Monday 27 January 2020

The Guardian has a go at the Labour Party on Holocaust Memorial Day

Here is a paragraph from today's Guardian editorial for Holocaust Memorial Day:

"In Hungary, the prime minister, Viktor Orbán, has pursued a prolonged dog-whistle campaign against the Jewish philanthropist George Soros, whose arguments in favour of accepting Muslim migrants from the Middle East have been presented as “endangering the Christian culture of Europe”. Meanwhile, in the UK, the Labour party’s failure to effectively combat the use of antisemitic tropes by some members led to a breakdown in its relations with the Jewish community."

This leaves out:
1. The person who has repeated the Soros trope in Britain is Rees-Mogg. Not only 'repeated'! He directed his comments to two Jewish MPs, Oliver Letwin and John Berkow. 

2. Tim Montgomerie, Johnson's aide at the time, said that the UK should have a closer relationship with Orban who not only plays the antisemitic card but also has racialised IVF treatment in what must be one of the first official government pronouncements in Europe of racialised eugenics since the Nazis. 

3. Dominic Cummings (Johnson's adviser) has twice picked out Goldman Sachs as a special example of what's wrong with the EU and its financial arrangements identifying the bank having 'fingers in every pie'. By selecting a bank that was founded by Jewish financiers, I suggest that this is deliberate dog-whistling in order to racialise Cummings' real or phoney objections to international finance. We should remember that whatever arguments that we have with international financiers it's not the ethnicity or religion of the financiers that is the problem.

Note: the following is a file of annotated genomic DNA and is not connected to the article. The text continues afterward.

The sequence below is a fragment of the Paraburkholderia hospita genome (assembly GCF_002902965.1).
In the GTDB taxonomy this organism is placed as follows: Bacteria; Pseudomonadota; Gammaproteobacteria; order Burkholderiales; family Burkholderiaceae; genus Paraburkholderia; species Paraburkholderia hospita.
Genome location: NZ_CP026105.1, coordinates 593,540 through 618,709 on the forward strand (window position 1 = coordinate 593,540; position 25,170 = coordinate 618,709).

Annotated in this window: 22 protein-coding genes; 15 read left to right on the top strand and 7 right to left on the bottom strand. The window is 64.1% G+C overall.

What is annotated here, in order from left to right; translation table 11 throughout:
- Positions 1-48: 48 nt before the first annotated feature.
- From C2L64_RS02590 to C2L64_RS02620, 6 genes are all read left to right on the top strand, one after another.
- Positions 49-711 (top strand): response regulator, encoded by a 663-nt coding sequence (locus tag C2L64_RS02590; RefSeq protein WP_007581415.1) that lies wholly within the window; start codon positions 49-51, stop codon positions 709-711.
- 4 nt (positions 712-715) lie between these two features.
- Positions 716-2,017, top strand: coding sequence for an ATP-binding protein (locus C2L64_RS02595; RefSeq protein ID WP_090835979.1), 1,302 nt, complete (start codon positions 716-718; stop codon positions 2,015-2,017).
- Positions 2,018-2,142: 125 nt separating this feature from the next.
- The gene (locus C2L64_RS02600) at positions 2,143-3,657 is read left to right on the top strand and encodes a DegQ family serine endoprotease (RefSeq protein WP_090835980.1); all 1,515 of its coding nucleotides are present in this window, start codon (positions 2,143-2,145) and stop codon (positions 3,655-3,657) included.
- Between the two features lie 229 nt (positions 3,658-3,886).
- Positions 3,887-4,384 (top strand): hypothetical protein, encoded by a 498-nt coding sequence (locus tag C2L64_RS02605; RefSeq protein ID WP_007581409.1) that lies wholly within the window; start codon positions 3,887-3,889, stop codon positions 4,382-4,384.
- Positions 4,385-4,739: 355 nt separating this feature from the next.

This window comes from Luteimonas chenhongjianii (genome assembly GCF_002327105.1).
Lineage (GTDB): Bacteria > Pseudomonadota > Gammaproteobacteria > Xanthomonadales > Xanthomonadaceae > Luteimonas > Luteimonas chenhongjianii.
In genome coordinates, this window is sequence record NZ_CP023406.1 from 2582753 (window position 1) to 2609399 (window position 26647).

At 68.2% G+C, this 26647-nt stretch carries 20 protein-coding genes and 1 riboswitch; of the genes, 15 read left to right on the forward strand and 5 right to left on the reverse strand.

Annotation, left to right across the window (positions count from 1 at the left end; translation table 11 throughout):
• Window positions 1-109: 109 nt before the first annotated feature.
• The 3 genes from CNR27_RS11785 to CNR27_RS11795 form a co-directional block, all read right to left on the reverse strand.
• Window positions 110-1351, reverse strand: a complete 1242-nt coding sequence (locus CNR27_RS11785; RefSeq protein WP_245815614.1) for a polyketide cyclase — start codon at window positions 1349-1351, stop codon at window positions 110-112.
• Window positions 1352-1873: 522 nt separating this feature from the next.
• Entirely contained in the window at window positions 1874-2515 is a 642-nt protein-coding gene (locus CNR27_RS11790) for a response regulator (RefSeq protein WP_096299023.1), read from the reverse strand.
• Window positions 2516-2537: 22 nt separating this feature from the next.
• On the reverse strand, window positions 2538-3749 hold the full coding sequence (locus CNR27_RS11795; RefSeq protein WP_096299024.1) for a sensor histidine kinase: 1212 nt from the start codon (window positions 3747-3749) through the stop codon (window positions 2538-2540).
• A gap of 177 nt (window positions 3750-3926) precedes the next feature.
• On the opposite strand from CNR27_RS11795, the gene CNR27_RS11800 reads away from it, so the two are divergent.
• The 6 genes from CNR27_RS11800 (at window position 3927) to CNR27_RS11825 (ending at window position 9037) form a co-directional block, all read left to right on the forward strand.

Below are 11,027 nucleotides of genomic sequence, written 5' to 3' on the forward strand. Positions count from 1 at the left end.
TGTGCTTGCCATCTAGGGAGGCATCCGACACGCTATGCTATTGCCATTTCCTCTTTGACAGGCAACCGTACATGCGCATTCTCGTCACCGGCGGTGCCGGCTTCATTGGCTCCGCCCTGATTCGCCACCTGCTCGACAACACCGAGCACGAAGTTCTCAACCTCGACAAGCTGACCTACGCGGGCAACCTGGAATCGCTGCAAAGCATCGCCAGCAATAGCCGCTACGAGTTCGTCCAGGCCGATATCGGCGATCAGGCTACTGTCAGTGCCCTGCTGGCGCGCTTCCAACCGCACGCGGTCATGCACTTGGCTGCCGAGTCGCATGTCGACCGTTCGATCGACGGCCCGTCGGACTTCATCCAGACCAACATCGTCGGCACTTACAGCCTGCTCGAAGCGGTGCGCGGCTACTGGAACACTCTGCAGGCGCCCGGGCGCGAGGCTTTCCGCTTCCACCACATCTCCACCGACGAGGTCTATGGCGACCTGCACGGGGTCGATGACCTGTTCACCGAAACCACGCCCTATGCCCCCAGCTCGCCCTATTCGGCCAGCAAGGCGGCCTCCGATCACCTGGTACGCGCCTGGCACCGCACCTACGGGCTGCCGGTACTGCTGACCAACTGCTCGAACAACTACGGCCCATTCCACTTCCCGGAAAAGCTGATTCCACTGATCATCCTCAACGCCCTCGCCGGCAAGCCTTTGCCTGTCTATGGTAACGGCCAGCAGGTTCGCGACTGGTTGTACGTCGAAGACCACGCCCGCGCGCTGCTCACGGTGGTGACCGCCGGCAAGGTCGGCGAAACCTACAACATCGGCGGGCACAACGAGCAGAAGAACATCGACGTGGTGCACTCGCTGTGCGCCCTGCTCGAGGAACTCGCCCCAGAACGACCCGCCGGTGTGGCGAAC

4. And if we're talking about the failure of dealing with 'antisemitic tropes', Johnson himself has never had to answer for the fact that he platformed and edited 'Taki' a self-identifying antisemite when he, Johnson, was editor of the Spectator.

5. The Guardian has conceded here that the long and the short of the Labour antisemitism crisis is the use of antisemitic tropes. Is that it? Well, if that's the case, how does that distinguish the Labour Party from the rest of society? UK society and culture and politics is full of antisemitic tropes. My thought has always been: if we are combatting antisemitism but only combat it in the Labour Party, we are not combatting antisemitism, we are combatting the Labour Party. And that's precisely what the Guardian has done on Holocaust Memorial Day.